Trekking With Chimpanzees In Rwanda | My Detailed Encounter

Have you ever wanted to spend time with chimpanzees in Africa? Wild, free to roam. This is as close as it gets to our ancient ancestors. I had to experience this for myself. Thankfully with Ndifo Safari, that dream became a reality.

After spending a day in Kigali paying my respects to the victims of the 1994 Rwandan Genocide, we began our drive into the southern mountains. Once out of Kigali, traffic faded as the steady stream of produce and other market goods flowed back inward toward a growing urban population. Most of the land expanding away from the city is now cultivated for agriculture. The roads are quite beautiful as a passenger throughout the entire country. The traditional African safari massage does not exist here. Foreign investment has become more consistent in the last few years. One country’s grip on the region is quite noticeable as it secures its bid for the resources available in these developing African nations. Only time will tell if this relationship is truly mutually beneficial. Not only is Rwanda beautiful, but is also spotless. Every last Saturday of the month, all the people of Rwanda flood the outdoors in a community effort to clean, perform maintenance and socialize. Can you imagine what our own communities would be like if we participated in such an event?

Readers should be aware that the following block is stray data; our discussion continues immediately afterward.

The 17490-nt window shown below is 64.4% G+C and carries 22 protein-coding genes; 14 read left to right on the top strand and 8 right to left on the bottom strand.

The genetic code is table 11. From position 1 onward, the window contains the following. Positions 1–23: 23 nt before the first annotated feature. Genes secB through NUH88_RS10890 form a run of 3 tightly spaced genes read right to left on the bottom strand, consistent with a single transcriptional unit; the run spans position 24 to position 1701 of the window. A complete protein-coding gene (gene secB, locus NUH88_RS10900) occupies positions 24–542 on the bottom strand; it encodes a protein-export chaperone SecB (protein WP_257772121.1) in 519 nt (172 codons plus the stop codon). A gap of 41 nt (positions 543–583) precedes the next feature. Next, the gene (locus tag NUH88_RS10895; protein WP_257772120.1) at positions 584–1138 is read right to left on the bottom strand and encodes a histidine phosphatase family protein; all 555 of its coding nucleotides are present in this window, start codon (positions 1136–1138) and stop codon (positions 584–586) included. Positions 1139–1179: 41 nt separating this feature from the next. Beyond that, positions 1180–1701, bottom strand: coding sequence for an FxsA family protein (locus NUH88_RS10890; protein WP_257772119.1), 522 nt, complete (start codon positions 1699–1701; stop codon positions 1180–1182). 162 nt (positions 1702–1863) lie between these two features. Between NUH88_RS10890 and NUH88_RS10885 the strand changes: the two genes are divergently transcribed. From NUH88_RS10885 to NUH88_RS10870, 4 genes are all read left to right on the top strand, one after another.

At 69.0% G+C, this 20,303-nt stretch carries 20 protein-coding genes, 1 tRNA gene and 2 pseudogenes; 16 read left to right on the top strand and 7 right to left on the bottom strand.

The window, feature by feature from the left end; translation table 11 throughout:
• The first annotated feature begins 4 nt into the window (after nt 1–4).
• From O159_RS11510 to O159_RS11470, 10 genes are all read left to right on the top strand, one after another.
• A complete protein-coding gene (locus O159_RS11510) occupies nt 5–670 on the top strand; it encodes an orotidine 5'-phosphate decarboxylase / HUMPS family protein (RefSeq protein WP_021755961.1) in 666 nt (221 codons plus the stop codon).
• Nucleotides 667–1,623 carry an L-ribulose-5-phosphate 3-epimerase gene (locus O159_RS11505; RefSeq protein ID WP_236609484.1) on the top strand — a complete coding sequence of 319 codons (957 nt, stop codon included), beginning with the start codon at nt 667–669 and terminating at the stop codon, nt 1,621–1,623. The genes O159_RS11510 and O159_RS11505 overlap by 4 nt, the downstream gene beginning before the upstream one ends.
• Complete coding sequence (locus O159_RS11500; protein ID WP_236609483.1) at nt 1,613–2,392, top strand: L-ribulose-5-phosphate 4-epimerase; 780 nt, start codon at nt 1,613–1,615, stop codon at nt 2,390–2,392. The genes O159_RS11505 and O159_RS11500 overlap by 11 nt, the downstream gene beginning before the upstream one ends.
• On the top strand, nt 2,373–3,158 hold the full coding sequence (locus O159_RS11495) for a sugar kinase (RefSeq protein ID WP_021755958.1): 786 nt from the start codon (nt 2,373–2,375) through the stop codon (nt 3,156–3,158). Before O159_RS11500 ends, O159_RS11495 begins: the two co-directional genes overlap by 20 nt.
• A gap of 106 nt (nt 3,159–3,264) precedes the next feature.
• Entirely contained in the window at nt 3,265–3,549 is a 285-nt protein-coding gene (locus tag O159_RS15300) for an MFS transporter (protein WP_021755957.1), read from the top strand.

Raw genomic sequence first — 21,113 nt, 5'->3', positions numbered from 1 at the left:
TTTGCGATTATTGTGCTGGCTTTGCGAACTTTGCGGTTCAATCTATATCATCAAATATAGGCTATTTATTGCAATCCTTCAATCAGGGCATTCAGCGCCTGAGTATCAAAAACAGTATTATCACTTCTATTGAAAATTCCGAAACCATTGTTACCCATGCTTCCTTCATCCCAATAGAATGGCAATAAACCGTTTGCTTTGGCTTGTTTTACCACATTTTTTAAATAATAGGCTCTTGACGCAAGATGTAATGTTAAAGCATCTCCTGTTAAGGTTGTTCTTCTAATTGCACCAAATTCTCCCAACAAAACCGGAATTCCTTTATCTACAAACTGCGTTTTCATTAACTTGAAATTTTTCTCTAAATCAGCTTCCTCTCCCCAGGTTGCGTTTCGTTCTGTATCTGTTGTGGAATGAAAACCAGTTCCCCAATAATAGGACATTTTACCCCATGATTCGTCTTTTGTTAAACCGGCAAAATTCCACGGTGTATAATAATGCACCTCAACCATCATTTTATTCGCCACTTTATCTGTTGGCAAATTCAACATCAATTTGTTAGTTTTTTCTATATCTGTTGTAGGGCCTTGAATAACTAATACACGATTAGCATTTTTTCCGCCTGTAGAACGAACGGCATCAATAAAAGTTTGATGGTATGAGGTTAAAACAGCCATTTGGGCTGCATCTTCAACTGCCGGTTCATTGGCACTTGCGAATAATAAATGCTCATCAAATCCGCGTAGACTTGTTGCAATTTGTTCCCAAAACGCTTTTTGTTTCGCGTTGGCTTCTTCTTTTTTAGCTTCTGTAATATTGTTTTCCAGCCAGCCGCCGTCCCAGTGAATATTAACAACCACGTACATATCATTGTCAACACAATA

As we drove deeper into the mountains the agriculture turned from traditional crops to tea plantations. Then, the plantations hit a hard stop as we finally entered the protected forest. Similar to my time in Malaysian Borneo, you have to drive hours to finally arrive at a protected forest. It’s the harsh reality of our planet’s present state. Certain resources are deemed more valuable than others and with the amount of mouths to feed, food production is top of the list.

The forest was quite lush. A dense fog covered the canopy. The air was cool, damp and still. While in the proximity to villages, the smell of musty slow burning wood lingers throughout the air. Inside the forest however, the air turns sweet. Delicate. The kind of air so pure you just want to stop the car, get out and take as deep a breath as possible. You can almost taste the sweetness on your lips.